For months now, naysayers and skeptics have been taking repeated potshots at City for Champions — many questioning the usage and revenue forecasts for the four projects, others criticizing the lack of transparency, but everyone wondering how organizers will make it to an acceptable bottom line.

Through it all, we’ve been assured, there’s no reason to worry. The financing eventually will fall into place, and City for Champions will happen thereafter.

Of course, “blind trust” is not part of the journalism lexicon. What we’ve continued to witness has been a calm, almost smug air of certainty that the bankrolling of C4C will happen if everyone else will just stay out of the way.

But that hasn’t been the case. Even many of C4C’s staunchest supporters still would feel much better with more concrete evidence that solutions are in the works.

The calendar might help with two approaching deadlines, part of the agreement between Colorado Springs and the state Economic Development Commission.

First, in just three weeks, the city has to turn in early plans to the state’s Office of Economic Development and International Trade, which handles the Colorado EDC and the Regional Tourism Act. Then, by April 15, the city and the OEDIT must agree to a contract on how the City for Champions will be funded, which has to be done within 120 days of the initial approval back on Dec. 16.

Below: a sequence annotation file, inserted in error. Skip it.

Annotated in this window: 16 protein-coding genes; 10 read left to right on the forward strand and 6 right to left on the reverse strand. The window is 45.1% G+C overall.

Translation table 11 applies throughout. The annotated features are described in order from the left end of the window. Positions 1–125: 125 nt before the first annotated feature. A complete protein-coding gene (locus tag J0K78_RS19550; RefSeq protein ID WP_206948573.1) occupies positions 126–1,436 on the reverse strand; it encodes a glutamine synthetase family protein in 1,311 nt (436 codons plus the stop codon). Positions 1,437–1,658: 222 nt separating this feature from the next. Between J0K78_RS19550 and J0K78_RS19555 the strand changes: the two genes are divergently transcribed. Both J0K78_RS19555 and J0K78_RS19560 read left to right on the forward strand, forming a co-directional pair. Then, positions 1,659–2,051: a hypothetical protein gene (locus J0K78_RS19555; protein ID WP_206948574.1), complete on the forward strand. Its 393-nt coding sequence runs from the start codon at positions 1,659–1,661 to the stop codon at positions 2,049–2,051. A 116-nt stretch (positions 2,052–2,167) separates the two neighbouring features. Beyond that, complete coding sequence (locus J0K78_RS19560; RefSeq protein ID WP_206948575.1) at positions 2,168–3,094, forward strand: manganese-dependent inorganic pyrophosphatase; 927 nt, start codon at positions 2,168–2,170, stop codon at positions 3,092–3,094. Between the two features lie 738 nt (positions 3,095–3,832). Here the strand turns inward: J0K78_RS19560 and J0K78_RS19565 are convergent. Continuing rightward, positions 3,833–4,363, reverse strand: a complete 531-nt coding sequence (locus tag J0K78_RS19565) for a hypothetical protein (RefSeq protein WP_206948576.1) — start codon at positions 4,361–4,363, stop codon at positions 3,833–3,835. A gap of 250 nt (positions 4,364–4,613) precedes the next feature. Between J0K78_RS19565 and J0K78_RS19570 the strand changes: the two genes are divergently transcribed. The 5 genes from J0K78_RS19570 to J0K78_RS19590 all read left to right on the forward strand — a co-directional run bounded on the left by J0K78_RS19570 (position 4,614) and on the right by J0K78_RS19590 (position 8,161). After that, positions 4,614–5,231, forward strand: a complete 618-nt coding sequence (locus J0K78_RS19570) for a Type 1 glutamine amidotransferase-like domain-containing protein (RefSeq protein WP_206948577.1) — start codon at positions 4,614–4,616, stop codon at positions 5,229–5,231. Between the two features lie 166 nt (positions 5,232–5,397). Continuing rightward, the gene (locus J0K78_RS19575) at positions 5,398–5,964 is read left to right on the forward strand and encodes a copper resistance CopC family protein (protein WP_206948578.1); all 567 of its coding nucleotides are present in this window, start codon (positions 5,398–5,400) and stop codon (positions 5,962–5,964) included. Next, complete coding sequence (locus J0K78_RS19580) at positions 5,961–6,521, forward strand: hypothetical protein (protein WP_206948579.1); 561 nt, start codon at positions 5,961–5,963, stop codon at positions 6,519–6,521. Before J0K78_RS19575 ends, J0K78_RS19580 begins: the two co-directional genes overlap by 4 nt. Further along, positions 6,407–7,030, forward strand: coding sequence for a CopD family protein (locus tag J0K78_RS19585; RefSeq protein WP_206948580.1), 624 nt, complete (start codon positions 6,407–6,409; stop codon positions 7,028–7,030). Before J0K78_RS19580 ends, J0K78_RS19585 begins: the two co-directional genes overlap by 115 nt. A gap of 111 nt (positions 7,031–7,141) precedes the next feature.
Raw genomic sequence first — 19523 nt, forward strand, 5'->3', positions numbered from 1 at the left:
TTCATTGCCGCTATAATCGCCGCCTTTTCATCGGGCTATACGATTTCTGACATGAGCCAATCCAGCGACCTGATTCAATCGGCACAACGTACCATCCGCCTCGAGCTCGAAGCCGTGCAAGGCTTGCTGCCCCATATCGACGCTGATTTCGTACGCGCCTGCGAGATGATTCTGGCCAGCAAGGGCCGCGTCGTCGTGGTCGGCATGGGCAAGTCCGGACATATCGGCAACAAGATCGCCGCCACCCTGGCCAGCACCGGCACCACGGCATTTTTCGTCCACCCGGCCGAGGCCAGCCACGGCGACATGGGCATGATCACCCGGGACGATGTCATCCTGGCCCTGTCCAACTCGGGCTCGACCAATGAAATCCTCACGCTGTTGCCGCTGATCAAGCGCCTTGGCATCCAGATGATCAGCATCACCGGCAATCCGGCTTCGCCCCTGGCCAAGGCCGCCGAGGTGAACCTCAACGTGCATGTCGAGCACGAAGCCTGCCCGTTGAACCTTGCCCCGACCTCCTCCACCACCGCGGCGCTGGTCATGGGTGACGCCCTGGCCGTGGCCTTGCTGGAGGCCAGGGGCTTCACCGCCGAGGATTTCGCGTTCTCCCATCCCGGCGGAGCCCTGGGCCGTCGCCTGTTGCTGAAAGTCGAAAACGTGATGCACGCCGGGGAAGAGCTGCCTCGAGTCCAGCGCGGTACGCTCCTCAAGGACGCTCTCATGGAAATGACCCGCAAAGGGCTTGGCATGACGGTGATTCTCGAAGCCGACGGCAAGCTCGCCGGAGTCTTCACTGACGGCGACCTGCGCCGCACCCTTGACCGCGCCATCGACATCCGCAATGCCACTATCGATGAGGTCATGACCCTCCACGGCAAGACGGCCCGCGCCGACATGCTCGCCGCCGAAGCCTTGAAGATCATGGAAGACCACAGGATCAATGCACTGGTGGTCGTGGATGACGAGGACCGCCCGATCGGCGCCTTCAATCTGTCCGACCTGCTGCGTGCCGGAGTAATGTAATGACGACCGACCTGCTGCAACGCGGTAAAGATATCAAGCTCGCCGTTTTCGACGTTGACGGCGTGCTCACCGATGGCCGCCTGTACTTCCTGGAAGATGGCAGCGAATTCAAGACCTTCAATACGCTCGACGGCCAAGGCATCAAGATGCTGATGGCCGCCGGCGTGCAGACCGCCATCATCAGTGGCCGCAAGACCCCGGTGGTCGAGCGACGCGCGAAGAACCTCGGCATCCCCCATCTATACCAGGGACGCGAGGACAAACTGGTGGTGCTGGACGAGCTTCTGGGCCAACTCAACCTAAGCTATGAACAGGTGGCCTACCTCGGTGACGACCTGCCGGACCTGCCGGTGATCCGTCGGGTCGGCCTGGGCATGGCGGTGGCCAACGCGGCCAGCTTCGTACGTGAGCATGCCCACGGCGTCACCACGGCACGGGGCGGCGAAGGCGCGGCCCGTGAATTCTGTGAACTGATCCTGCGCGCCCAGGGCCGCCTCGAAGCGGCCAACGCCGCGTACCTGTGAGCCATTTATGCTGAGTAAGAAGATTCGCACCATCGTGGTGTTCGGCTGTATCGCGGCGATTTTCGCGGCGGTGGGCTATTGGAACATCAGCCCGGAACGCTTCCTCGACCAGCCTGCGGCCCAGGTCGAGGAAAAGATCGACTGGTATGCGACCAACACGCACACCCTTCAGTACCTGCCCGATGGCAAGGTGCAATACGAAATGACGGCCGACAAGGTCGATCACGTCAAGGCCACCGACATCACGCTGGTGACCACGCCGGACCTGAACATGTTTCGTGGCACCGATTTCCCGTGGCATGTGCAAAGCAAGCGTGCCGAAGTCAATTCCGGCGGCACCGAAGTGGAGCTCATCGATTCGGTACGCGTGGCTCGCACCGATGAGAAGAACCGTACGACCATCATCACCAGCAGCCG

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[pullquote]We have the distinct impression that a lot of those skeptics want to see public announcements of those pledges before they will believe City for Champions can happen.[/pullquote]Our understanding is that the contract can’t be just a batch of numbers that add up. It has to include more specific details, not just goals.

And that would include at least $48 million, if not much more, in private funding — most if not all to come in the form of gifts by foundations.

That’s a large chunk, to say the least. And we have the distinct impression that a lot of those skeptics want to see public announcements of those pledges before they will believe City for Champions can happen.

Yes, El Pomar Foundation chairman and CEO Bill Hybl has promised a substantial donation from this region’s leading philanthropic organization. Hybl also told the state EDC in December that some of Colorado’s other prominent foundations could “expect a friendly visit,” which obviously would include a significant funding request.

We assume Colorado Springs won’t have to reveal $48 million in pledged donations to satisfy the deadline for its contract with the state OEDIT. But more specifics would make a far more convincing case, especially if substantial front-end pledges came from major foundations and perhaps from Broadmoor owner Philip Anschutz, possibly to go toward more involved design work on the Olympic museum and adjacent stadium/events center.

Let’s put it another way: With one news conference, perhaps leading to a series of media events giving different foundations their separate moments in the spotlight, the City for Champions organizers could at least neutralize many of the doubters by making public the initial commitments they are receiving.

And with those planned donations as leverage, City for Champions suddenly could have all the momentum it needs to become reality.